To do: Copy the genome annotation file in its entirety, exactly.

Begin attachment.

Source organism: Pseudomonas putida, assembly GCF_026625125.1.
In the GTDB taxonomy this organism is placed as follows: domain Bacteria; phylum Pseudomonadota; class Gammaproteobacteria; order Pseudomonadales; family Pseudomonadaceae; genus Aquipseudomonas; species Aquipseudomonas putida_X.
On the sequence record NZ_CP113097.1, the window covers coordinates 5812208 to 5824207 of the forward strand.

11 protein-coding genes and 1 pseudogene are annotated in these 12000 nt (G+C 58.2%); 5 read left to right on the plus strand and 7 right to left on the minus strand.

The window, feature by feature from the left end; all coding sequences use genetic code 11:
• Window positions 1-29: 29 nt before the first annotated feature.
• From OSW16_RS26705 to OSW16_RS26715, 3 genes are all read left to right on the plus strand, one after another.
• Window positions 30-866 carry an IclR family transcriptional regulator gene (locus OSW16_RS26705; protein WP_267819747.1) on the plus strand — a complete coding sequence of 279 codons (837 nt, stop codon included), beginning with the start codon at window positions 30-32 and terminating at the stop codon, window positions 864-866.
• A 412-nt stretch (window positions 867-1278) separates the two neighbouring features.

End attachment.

Source organism: Pseudomonas putida, assembly GCF_026625125.1.
In the GTDB taxonomy this organism is placed as follows: domain Bacteria; phylum Pseudomonadota; class Gammaproteobacteria; order Pseudomonadales; family Pseudomonadaceae; genus Aquipseudomonas; species Aquipseudomonas putida_X.
On the sequence record NZ_CP113097.1, the window covers coordinates 5812208 to 5824207 of the forward strand.

11 protein-coding genes and 1 pseudogene are annotated in these 12000 nt (G+C 58.2%); 5 read left to right on the plus strand and 7 right to left on the minus strand.

The window, feature by feature from the left end; all coding sequences use genetic code 11:
• Window positions 1-29: 29 nt before the first annotated feature.
• From OSW16_RS26705 to OSW16_RS26715, 3 genes are all read left to right on the plus strand, one after another.
• Window positions 30-866 carry an IclR family transcriptional regulator gene (locus OSW16_RS26705; protein WP_267819747.1) on the plus strand — a complete coding sequence of 279 codons (837 nt, stop codon included), beginning with the start codon at window positions 30-32 and terminating at the stop codon, window positions 864-866.
• A 412-nt stretch (window positions 867-1278) separates the two neighbouring features.